Since it has been so long between updates I will make this one 3 parts to cover our last ports.
Colon, Panama: Shelter Bay Marina is a jewel in a very tough area of Panama. The Marina is new and located at Fort Sherman which was once the American Base for the Atlantic side of the Panama Canal. The base was abandoned in 2000 when we turned the canal over to the Panamanians. The numerous buildings are still standing but most are run down and unoccupied but there is still a guard posted to gain entrance to the area. A trip to the grocery store requires crossing the Panama Canal and can take hours depending on the canal traffic. There are many areas to explore on the Ft Sherman grounds. Just across from the marina is a jungle complete with monkeys, exotic birds, sloths and even jaguars. Fort San Lorenzo and the surrounding park is just a 5 mile walk down the road. Colon does not have much to offer but there are decent grocery stores and the “Free Zone” for shopping; for marine stores and good hardware stores you need to travel a couple of hours to Panama City. Panama City is like Miami and everything is available there. We have really enjoyed our stay here at Shelter Bay. The folks that run the marina are terrific. There are volleyball games most afternoons and “spike” Argosy is in the photo gallery. We met some interesting folks that are trying to break the world record for circumnavigating the globe in a powerboat. The boat has 4 crew members and 5 ground crew and they all spent two nights aboard Seabird. Take a look at EARTHRACE in the gallery as you will not confuse it with Seabird!!
Bocas del Toro, Panama: Bocas del Toro was an overnight cruise for us and is a group of Islands located about 30 miles from the Costa Rican border. We have received mixed reviews about Bocas and were not sure what to expect. We stayed at the Bocas Yacht Club and Marina and once again found it to be a nice marina. There are many full time residents here unlike Shelter Bay which seems to be very transient due to the Canal Traffic. To reach Bocas Town you must take a water Taxi or dinghy as there are no roads leading to or from the marina. The town has many restaurants and shops and seems to be growing. There are decent hardware stores and a wonderful gourmet grocery store for provisioning. When we arrived there was a serious draught and water was not available at the marina, hotels and very limited to restaurants. We chose to eat most of our meals on the boat and found out that was a wise decision when we met a fellow that had contracted a life threatening case of Ecoli in town. We were in Bocas del Toro for three weeks. We took some tours, explored the other islands and went to Spanish School.
Spanish School was a real challenge for two people that have not been in school for a very long time. We really enjoyed the classes and can at least attempt to communicate in Spanish. Steven is very good with the pronunciation and I remember most of the words so as long as we are together we communicate pretty well. We have a long way to go but figure we can practice as we travel through Central America.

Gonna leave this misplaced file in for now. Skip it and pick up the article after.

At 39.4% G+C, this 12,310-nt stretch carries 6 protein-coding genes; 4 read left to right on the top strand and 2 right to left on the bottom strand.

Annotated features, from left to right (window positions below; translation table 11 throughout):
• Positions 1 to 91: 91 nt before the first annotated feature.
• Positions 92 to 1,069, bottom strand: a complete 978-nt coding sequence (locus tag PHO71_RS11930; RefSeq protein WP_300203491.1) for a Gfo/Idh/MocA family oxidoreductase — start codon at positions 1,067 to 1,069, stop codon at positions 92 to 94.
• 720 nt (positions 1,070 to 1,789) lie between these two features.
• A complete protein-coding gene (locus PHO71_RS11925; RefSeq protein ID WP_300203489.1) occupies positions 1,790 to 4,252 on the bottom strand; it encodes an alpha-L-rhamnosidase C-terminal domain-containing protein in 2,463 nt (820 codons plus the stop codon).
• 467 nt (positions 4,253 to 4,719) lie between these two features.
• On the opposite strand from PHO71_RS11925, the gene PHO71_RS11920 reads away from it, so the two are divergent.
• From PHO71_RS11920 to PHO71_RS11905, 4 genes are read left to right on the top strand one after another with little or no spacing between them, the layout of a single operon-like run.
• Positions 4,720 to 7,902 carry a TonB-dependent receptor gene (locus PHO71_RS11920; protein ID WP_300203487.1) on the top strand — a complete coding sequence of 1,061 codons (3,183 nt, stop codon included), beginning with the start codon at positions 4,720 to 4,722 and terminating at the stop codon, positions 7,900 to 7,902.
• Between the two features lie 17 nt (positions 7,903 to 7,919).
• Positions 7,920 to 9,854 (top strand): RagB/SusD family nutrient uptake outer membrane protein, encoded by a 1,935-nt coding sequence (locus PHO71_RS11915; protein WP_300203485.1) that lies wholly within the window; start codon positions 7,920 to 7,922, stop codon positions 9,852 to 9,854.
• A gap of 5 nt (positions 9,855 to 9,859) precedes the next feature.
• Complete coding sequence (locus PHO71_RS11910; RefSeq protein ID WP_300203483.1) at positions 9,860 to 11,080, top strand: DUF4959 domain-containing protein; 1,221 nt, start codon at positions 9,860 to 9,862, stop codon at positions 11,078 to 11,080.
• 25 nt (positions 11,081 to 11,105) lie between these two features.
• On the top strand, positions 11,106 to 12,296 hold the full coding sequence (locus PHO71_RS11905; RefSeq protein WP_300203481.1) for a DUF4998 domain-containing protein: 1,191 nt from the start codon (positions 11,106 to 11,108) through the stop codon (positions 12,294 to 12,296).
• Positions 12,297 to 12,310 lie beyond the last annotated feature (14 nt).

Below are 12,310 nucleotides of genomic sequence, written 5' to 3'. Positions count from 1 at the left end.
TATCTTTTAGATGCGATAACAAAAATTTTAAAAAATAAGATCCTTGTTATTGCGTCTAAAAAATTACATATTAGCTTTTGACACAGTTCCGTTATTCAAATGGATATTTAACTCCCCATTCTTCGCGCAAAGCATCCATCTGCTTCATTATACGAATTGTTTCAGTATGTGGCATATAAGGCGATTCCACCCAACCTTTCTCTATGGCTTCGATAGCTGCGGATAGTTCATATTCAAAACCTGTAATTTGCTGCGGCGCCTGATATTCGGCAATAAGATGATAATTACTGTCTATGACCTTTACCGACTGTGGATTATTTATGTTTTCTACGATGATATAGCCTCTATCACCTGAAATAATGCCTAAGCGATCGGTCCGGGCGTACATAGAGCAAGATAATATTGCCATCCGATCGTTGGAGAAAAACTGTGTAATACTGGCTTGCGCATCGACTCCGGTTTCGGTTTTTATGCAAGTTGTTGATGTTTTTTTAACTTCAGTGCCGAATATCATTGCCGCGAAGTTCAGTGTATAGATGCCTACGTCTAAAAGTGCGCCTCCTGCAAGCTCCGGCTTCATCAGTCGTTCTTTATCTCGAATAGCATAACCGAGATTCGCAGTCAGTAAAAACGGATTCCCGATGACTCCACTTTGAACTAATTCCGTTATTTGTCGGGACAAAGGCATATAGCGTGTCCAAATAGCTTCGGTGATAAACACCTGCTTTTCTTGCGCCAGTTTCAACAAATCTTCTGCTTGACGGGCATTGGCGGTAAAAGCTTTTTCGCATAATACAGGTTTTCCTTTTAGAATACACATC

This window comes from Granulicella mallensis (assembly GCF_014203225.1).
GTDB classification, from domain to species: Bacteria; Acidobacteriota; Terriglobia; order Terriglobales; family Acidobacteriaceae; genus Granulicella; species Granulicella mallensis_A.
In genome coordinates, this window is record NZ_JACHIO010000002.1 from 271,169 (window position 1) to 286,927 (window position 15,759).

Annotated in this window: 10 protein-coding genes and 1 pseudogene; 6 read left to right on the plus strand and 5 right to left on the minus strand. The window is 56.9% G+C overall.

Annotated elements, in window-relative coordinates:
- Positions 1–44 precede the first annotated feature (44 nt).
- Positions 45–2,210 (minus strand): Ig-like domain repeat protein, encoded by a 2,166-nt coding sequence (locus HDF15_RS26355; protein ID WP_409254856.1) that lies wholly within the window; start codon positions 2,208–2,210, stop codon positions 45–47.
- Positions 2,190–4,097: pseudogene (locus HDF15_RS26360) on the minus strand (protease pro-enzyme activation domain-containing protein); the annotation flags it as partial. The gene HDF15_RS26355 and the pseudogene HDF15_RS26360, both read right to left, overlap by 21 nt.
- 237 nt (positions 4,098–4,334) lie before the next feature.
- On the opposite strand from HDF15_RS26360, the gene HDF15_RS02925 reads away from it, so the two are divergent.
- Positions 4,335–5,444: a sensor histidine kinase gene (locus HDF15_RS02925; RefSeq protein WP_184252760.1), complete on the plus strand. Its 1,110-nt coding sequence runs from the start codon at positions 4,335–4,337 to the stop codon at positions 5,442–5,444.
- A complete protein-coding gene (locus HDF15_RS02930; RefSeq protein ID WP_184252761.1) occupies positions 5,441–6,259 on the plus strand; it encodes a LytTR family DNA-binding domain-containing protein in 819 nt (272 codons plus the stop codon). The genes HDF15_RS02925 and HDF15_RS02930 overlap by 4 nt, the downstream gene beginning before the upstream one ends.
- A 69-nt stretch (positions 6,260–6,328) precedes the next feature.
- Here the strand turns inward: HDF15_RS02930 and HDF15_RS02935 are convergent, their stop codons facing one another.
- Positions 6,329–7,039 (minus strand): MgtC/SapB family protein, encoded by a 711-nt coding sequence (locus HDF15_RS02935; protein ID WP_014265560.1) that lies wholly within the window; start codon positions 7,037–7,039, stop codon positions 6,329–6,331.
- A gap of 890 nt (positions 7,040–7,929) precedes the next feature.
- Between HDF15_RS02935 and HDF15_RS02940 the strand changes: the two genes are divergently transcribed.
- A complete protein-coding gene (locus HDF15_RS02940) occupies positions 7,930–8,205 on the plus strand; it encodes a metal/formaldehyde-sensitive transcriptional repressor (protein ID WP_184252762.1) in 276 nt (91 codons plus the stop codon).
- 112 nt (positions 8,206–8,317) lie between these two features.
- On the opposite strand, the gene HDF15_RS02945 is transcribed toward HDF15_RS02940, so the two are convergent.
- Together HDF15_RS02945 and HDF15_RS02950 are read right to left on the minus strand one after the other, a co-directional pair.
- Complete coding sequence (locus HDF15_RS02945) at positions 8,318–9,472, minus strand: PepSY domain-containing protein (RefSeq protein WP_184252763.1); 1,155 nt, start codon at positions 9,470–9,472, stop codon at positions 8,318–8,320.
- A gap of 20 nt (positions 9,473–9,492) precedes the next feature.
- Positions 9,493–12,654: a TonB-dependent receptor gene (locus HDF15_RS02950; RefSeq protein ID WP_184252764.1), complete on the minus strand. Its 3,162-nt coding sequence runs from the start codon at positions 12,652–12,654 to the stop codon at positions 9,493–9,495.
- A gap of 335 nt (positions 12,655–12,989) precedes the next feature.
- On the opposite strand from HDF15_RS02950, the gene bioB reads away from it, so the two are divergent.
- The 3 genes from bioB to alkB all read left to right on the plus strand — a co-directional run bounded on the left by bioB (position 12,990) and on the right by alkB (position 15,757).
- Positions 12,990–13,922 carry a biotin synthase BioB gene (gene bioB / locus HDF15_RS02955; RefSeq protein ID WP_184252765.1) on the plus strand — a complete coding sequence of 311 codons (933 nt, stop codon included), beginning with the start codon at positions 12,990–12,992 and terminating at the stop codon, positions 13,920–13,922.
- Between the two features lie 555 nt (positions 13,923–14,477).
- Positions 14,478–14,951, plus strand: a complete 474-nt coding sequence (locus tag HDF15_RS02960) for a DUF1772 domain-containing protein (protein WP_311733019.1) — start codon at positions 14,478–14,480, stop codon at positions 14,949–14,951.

We took a side trip to the highlands of Panama. We flew from Bocas Airport which is right in town to David on the Pacific side of Panama. We rented a car in David and drove into the beautiful highlands to a town called Boquete. The climate is very cool and we were not accustomed to 50 degrees at night…BURRRR. We stayed at the Panamonte Spa and Inn which is about the nicest hotel in Boquete but would not get many stars in the US. The highlight of the trip was a Tree Trek or Canopy Tour way up in the mountains where we got to play Tarzan and Jane for a day. There are steel cables stretched from tree to tree and you attach to them with a cable that is strapped around your waist and soar through the jungle with only a gloved hand on a cable for a brake. We did eleven zips for about 3km and it was an absolute hoot….can’t wait to try it again.
A more sedate tour was through a coffee plantation and plant. Boquete is known for the best coffee in the country due to the perfect climate for growers and the labor intensive harvesting and processing of the beans. We appreciate our morning Java now that we know the process that takes place before we start to brew it. Boquete had lots more to offer but our time was limited but one could easily spend more time hiking the national forests, visiting the volcano, white water rafting and bird watching.
San Andres, Colombia: San Andres was another overnight cruise from Bocas del Toro. We arrived mid day and were immediately boarded by our Agent, Rene and six officials from customs, immigration and the port captains office. I got a chance to try out my new Spanish as they each needed a different document and spoke at once. It was somewhat intimidating but as it turns out they all wanted to see the boat, collect their fees and ask for T shirts and hats. They were all polite and friendly. You have to use an agent to check in and out and the prices seem to vary from $60.00 to $200.00.
We med moored at Nene’s Marina managed to pick up an extra anchor and a buoy mooring line from the cluttered harbor bottom. The marina was expensive and we should have anchored in the harbor but Steven does not like to give up AC if possible.
Each night we had new neighbors as the Sport Fishing boats would stop for fuel as they make their way from Costa Rico back to Florida. The crew were fun to meet and had a lot of good stories.
The Island is gorgeous with clear blue water, sandy beaches and good roads for traveling. We rented a mule (fancy golf cart) for a day and toured the Island and on another day we took the dinghy to the little cays for swimming and lunch. San Andres is a resort Island for the Colombians and there are many nice restaurant and hotels and a very large duty free shopping center.
From here we will return to Shelter Bay for provisioning and then off to the San Blas again for a few weeks.